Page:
Toyota and VW among latest carmakers to halt production at European plants

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Toyota, BMW, Daimler and Volkswagen have become the latest carmakers to suspend production in Europe in response to the Covid-19 emergency.

Nissan has confirmed it’s halted production at its Sunderland site until the end of the week

Earlier this week, Fiat Chrysler Automobiles, Ford and Groupe PSA said they were temporarily suspending production at various plants in Europe in response to anticipated downturns in demand and to manage the risks.

Since then, Renault has halted production activities at its production sites in France until further notice, both to protect employees and in compliance with the measures taken by the French government.

Now, Nissan has confirmed it’s halted production at its Sunderland site until the end of the week and stands ready to support any initiatives where its manufacturing and engineering expertise can be useful.

Toyota has already suspended production at its facility in Onnaing, France, while its UK plants in Burnaston and Deeside and Polish plants in Walbrzych and Jelcz-Laskowice will halt work from Wednesday 18 March. This will be followed by the Toyota Peugeot Citroen Automobiles plant in Kolin, Czech Republic on 19 March and its Turkish plant in Sakarya on 21 March.

It added that the acceleration of the coronavirus in various European countries or regions and the associated ‘lockdown’ measures meant “an uncertain short-term sales outlook and difficulties in logistics and supply chains are being felt and will increase in the next weeks”.

Daimler has also taken the decision on suspension of the majority of its production in Europe, initially for two weeks, in a “proactive and proportionate decision to prepare for temporarily lower demand and to protect the company’s financial strength”.

The suspension, which is also intended to help protect the workforce,  applies to Daimler’s car, van and commercial vehicle plants in Europe and will start this week. It will also pause work in selected administrative departments. Full operations will be resumed when the situation improves.

The carmaker said it was also assessing global supply chains “which currently cannot be maintained to their full extent” and added that “the economic effects on Daimler cannot be adequately determined or reliably quantified at this time”.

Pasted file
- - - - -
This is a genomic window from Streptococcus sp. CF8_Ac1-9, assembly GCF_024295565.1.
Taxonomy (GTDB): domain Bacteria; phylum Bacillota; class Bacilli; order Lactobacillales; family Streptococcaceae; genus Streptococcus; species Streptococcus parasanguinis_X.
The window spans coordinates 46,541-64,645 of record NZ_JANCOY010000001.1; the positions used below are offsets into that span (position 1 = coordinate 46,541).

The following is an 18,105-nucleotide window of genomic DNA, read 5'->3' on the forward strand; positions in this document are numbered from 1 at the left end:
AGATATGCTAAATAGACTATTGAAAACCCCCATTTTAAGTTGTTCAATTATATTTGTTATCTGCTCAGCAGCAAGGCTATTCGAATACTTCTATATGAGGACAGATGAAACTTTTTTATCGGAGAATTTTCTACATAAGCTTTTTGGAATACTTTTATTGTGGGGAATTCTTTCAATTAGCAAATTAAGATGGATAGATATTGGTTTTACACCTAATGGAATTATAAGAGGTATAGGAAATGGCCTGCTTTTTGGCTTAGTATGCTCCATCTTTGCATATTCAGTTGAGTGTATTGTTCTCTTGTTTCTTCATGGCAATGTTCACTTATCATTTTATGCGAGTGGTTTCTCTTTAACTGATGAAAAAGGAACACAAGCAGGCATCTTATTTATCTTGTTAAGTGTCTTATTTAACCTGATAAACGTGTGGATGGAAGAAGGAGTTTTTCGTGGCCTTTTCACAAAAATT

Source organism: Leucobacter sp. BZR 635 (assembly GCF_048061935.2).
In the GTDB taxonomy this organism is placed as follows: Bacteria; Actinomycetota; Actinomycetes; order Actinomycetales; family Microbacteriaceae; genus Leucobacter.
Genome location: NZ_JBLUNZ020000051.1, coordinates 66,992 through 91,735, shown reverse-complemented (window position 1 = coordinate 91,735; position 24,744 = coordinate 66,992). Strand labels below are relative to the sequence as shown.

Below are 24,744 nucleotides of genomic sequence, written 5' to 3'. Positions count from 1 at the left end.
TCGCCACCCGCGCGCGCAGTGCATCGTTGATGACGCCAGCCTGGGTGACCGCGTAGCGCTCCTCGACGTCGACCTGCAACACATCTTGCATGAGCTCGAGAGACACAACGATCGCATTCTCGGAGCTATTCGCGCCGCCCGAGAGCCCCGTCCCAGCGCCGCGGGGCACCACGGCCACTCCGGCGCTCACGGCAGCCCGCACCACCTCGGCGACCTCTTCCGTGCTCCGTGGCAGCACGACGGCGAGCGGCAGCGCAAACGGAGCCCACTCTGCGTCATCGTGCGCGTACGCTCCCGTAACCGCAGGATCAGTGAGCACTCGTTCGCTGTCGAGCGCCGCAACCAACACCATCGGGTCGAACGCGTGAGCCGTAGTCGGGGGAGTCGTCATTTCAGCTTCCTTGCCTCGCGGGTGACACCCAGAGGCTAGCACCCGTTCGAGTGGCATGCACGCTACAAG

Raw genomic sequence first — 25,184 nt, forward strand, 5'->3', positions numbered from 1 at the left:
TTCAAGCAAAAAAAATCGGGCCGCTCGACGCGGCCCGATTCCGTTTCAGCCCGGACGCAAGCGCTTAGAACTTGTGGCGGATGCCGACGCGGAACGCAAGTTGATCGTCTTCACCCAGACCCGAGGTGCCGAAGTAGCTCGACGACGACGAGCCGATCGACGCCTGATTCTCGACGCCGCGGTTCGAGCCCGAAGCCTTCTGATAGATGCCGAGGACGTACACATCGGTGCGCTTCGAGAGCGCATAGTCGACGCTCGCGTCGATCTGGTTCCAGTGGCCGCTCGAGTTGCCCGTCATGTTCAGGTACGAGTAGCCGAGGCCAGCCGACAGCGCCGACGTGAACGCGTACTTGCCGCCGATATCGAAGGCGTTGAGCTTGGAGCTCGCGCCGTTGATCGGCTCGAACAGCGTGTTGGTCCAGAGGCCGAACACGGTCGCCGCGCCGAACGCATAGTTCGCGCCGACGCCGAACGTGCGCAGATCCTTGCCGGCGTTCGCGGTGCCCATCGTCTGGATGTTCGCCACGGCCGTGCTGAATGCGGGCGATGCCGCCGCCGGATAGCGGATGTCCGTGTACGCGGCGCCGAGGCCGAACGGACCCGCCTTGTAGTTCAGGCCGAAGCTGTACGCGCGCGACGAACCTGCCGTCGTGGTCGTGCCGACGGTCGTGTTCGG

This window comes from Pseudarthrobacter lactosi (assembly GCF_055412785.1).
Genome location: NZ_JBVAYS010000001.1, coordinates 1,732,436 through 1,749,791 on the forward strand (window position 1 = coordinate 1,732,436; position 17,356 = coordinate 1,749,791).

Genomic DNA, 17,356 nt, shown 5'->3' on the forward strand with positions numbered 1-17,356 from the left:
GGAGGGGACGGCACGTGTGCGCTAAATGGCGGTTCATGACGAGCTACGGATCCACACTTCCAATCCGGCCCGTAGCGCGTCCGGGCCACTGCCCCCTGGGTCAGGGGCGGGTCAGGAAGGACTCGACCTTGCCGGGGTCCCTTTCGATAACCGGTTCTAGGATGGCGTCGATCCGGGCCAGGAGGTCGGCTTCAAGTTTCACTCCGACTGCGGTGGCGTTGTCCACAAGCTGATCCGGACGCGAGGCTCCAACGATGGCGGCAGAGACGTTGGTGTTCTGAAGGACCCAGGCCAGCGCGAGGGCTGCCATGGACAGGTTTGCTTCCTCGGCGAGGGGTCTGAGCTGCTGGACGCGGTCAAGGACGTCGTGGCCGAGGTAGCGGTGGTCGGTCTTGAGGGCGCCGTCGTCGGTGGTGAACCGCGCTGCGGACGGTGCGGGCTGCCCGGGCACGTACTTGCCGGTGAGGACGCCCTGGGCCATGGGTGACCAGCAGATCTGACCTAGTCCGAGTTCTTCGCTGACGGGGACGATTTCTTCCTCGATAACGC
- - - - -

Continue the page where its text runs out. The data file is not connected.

BMW has said it will suspend production at its plants in Europe and Rosslyn, South Africa, from the end of this week until 19 April.

“We take our responsibility seriously, both when it comes to ensuring the protection and health of our employees and to achieving the best possible balance in terms of profitability,” CEO Oliver Zipse said.

Separately, Rolls-Royce Motor Cars has announced that production at the company’s Goodwood-based manufacturing plant will be suspended from Monday 23 March for two weeks, followed by an already-planned two-week Easter maintenance shutdown.

Plants operated by the Volkswagen Passenger Cars brand have also stopped production for two weeks; the response to the “the accelerated rate of infection by coronavirus, the resulting interruption in supply chains and the rapid decline in demand on the automotive markets”.

Initially, production facilities in Wolfsburg, Emden, Dresden, Osnabrück, Zwickau, Bratislava (Slovakia), Pamplona (Spain) and Palmela (Portugal) are affected, as well as the components plants at Brunswick, Chemnitz, Hanover, Kassel, Salzgitter and SITECH.

Initially, the factories are therefore expected to remain closed for two weeks. For the affected German sites, the measures are to apply from the end of the late shift on Thursday.

VW also said that risks in connection with suppliers’ supply chains are also increasing. This is due to the significantly accelerated rate of infection by coronavirus and the resulting measures taken by the authorities.

In the US, carmakers are yet to announce full plant shutdowns although they’re believed to be on the cards.

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Natalie Middleton

Natalie has worked as a fleet journalist for 16 years, previously as assistant editor on the former Company Car magazine before joining Fleet World in 2006. Prior to this, she worked on a range of B2B titles, including Insurance Age and Insurance Day. As Business Editor, Natalie ensures the group websites and newsletters are updated with the latest news.